Experiment 1 showed that scene context influences object processing. It is not clear from these results, however, which parts or properties of the background scene are responsible for the observed consistency effect. As outlined in the introduction, one possible reason for the consistency effect in Experiment 1 could be the greater overlap in shape and low-level features, such as color, between the consistent scene and the target object, as illustrated in Figure 1A. Experiment 2 was designed to investigate this possibility. To do so, a new stimulus set was created, again consisting of backgrounds with target objects pasted in the foreground. In order to control for the influence of overlap in color, all stimuli were converted to gray-scale. Additionally, objects and scenes were chosen in such a way that semantically consistent and inconsistent objects in a given scene shared an overall similar shape (see Figure 4). Finally, in order to enhance the influence of scene gist on object recognition, the inconsistent condition always consisted of an indoor scene paired with an outdoor object or an outdoor scene paired with an indoor object.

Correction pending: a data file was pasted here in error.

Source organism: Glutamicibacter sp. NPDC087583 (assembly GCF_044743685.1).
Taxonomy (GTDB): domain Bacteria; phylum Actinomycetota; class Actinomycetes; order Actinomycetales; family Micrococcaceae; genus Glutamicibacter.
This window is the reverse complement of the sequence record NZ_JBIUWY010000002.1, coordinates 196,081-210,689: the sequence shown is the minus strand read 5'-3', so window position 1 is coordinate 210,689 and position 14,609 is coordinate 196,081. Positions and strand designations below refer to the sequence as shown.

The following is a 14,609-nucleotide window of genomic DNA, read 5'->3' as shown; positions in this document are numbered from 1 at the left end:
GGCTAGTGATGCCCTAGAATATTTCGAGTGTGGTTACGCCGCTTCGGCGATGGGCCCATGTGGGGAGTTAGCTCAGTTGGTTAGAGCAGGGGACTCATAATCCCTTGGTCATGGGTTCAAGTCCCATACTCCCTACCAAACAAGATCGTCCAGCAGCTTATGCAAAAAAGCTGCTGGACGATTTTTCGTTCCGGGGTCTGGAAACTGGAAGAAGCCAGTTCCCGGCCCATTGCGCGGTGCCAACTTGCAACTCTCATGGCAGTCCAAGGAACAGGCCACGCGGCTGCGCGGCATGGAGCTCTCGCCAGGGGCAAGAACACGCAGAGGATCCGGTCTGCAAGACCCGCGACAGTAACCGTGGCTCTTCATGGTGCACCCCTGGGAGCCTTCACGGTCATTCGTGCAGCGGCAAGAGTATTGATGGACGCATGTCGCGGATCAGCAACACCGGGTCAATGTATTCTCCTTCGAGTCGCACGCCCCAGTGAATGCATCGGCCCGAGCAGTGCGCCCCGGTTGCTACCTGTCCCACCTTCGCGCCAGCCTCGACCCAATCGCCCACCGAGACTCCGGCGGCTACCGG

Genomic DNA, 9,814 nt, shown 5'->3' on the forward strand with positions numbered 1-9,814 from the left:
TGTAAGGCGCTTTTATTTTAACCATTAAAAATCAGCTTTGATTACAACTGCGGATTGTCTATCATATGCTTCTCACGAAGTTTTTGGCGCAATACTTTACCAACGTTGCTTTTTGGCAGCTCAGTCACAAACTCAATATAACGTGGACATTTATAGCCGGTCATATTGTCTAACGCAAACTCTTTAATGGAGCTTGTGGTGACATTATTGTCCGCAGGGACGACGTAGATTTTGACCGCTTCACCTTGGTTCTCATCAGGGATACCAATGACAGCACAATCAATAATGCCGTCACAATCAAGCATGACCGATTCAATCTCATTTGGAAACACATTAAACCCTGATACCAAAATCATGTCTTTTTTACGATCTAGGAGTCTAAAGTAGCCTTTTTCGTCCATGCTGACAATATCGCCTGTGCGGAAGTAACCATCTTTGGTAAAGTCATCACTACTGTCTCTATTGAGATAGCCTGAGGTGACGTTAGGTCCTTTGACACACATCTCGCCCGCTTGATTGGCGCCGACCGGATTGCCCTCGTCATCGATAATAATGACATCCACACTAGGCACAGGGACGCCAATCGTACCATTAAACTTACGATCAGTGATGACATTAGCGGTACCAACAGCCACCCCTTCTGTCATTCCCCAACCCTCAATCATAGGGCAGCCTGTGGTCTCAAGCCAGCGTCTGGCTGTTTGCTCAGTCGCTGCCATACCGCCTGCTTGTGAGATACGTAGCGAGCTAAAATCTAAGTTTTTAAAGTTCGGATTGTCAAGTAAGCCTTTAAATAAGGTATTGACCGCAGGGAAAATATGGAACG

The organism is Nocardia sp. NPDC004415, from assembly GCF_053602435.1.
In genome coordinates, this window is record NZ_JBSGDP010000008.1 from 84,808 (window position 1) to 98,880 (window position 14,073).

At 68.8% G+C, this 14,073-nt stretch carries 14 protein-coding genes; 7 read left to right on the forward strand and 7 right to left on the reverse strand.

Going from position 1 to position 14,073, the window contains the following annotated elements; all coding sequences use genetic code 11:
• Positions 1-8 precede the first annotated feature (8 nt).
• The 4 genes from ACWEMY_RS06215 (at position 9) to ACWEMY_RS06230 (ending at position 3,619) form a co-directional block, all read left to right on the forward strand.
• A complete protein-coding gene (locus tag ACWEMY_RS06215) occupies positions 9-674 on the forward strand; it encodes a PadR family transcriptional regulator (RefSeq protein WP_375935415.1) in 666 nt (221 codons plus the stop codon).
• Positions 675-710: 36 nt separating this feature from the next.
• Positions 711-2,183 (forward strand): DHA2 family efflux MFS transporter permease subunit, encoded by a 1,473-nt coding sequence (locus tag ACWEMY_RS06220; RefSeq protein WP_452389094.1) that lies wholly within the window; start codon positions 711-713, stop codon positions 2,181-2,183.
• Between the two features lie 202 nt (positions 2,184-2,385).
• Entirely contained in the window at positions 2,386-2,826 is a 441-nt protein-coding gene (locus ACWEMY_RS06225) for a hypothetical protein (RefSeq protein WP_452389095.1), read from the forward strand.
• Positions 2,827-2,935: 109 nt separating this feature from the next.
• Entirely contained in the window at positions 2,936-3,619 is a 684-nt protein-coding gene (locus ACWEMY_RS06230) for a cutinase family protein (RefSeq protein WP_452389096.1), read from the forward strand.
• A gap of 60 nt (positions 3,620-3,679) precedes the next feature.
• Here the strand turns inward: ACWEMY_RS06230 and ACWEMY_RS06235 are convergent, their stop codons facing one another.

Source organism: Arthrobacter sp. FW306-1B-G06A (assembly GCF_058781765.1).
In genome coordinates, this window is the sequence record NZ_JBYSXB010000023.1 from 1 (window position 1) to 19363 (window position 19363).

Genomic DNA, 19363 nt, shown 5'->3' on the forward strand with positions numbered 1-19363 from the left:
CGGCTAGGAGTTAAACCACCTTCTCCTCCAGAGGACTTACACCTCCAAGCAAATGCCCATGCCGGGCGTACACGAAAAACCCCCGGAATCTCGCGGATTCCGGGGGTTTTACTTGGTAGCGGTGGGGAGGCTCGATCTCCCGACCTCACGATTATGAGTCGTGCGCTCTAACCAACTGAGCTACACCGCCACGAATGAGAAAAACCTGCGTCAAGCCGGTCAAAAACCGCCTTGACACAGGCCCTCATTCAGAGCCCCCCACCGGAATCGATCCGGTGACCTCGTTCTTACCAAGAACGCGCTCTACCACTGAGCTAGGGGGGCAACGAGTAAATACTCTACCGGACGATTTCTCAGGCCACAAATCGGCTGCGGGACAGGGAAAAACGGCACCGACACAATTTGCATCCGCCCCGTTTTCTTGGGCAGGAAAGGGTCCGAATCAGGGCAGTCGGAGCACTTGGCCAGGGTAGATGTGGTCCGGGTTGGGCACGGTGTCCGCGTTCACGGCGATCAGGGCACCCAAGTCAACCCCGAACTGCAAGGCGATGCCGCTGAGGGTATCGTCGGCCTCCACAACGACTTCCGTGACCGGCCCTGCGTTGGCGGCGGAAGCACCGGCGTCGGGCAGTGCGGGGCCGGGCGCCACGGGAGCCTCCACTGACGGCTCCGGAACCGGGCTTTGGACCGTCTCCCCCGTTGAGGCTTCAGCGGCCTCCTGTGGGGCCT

Materials and Methods
Fourteen participants (mean age ± SD = 22.3 ± 3.41 years; three males) took part in the experiment. All participants had normal or corrected-to-normal vision. Written informed consent was obtained prior to the start of the experiment. Participants were rewarded with course credit or a monetary reward.